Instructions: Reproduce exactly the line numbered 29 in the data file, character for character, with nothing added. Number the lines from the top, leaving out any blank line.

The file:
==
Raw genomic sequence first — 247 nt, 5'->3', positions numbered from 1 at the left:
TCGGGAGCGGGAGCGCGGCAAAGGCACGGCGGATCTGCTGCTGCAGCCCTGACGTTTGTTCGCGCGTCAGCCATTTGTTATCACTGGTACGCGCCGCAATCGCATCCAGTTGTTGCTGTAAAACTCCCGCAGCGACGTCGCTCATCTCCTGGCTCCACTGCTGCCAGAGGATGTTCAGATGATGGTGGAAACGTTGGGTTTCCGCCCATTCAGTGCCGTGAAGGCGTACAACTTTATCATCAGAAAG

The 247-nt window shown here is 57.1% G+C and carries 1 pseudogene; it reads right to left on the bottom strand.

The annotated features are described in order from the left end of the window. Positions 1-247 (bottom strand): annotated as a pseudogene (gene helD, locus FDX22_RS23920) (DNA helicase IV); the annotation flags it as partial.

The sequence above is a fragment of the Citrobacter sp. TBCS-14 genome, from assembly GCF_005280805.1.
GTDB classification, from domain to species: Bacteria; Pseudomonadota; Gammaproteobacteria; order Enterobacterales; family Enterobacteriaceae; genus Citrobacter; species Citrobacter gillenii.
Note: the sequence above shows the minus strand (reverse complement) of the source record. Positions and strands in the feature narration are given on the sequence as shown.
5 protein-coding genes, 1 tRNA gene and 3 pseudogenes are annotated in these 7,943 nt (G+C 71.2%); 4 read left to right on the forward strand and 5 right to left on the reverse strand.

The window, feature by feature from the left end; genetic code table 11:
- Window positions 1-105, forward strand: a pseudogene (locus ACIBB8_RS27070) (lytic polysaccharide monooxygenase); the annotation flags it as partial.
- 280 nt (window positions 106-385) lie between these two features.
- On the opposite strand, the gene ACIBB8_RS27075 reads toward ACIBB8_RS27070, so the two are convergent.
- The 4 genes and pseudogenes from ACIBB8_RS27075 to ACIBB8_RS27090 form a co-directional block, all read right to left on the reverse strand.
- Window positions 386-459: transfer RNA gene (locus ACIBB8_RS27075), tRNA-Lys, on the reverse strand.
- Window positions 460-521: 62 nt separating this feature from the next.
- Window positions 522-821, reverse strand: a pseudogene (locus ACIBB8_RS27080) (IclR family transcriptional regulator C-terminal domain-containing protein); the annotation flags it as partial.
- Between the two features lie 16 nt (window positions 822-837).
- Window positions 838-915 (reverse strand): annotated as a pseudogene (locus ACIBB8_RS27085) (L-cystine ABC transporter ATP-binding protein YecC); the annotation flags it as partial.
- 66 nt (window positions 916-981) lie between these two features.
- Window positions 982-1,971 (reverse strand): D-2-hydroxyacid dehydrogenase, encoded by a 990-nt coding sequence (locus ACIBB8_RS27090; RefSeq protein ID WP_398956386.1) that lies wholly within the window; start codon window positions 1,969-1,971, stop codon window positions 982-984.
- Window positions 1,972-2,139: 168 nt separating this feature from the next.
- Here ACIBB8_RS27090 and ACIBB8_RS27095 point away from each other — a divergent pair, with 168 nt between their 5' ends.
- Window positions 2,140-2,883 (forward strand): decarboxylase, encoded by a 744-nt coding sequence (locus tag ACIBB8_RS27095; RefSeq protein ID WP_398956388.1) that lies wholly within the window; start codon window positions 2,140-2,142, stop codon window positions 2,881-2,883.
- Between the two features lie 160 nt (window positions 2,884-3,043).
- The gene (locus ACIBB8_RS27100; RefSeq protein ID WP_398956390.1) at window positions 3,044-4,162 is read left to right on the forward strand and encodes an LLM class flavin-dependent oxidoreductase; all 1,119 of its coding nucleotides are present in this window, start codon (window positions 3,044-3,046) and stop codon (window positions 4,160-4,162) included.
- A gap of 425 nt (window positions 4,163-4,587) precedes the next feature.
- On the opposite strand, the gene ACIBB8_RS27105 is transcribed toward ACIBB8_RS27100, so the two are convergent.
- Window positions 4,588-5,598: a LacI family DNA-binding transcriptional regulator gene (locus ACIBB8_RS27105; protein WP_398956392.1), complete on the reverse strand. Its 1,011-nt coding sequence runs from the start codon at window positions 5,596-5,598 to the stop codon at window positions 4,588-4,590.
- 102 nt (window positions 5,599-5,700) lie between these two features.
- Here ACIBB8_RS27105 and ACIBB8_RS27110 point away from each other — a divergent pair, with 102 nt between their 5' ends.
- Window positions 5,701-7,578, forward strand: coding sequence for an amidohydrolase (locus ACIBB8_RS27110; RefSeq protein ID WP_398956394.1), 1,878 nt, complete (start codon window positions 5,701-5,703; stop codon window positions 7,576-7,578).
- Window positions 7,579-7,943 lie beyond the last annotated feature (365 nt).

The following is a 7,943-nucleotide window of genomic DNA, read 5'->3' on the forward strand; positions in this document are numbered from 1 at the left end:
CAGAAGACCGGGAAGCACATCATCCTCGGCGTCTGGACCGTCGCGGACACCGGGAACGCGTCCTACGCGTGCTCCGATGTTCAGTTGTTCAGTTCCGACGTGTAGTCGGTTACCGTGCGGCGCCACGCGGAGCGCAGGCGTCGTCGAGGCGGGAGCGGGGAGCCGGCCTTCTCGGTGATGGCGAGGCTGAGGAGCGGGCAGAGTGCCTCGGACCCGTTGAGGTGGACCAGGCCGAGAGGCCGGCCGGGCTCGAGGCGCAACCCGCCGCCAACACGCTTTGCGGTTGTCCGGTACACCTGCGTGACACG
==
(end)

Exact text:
- 102 nt (window positions 5,599-5,700) lie between these two features.